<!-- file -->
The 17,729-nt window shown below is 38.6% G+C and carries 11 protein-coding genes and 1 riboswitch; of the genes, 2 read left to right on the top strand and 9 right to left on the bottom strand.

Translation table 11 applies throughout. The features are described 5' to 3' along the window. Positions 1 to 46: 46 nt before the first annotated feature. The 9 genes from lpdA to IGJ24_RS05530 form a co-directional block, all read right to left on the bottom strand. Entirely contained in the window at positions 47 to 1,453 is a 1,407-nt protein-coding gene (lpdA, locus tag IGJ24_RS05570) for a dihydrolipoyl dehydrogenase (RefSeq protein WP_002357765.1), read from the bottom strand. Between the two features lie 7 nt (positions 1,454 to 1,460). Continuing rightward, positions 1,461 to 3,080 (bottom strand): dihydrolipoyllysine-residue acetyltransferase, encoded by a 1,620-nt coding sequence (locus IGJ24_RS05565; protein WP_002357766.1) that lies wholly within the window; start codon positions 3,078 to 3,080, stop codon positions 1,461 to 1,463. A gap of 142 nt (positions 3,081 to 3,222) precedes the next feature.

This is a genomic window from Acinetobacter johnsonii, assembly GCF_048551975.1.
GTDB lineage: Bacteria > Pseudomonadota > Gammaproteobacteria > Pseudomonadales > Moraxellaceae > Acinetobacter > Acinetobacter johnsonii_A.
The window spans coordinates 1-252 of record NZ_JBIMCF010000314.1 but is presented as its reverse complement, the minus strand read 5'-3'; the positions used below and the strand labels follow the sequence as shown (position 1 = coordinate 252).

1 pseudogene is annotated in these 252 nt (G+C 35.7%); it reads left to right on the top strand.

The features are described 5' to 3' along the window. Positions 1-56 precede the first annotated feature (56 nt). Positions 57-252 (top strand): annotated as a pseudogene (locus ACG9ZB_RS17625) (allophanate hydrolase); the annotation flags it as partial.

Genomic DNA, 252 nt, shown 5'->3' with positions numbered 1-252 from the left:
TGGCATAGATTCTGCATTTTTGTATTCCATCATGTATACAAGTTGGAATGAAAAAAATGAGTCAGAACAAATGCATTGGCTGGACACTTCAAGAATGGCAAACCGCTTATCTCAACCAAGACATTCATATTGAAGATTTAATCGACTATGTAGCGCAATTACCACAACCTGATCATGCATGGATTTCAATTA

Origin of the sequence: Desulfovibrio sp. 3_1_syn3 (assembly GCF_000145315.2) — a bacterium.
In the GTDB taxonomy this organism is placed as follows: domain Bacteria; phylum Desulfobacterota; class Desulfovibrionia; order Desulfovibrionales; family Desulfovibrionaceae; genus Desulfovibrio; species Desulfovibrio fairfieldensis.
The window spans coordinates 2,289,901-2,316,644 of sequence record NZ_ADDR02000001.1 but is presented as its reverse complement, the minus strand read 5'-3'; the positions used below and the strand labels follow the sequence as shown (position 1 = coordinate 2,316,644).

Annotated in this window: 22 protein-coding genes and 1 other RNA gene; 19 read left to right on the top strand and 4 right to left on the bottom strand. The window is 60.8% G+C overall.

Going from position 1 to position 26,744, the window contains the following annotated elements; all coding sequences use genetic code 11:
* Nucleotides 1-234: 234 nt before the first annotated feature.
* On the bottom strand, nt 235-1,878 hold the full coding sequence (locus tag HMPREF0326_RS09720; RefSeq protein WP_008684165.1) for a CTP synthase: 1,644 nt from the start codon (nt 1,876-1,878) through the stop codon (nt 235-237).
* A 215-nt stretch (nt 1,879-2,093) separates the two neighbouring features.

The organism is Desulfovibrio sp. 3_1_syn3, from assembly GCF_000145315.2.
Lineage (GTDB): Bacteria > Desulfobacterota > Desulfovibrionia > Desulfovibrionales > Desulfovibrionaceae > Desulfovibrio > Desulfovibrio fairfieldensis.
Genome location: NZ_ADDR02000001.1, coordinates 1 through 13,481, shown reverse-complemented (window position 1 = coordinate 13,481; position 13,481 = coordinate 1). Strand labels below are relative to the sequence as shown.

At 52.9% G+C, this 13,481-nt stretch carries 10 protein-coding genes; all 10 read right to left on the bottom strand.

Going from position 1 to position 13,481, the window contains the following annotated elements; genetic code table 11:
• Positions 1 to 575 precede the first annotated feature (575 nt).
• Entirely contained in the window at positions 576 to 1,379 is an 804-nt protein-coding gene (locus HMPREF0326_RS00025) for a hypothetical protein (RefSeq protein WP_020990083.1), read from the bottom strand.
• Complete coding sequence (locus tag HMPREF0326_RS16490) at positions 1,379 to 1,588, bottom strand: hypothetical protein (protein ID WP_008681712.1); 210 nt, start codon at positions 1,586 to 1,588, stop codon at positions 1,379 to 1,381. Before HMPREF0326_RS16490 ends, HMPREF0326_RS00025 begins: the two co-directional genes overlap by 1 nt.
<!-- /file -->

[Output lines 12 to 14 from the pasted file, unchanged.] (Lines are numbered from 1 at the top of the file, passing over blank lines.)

The window spans coordinates 2,289,901-2,316,644 of sequence record NZ_ADDR02000001.1 but is presented as its reverse complement, the minus strand read 5'-3'; the positions used below and the strand labels follow the sequence as shown (position 1 = coordinate 2,316,644).

Annotated in this window: 22 protein-coding genes and 1 other RNA gene; 19 read left to right on the top strand and 4 right to left on the bottom strand. The window is 60.8% G+C overall.

Going from position 1 to position 26,744, the window contains the following annotated elements; all coding sequences use genetic code 11: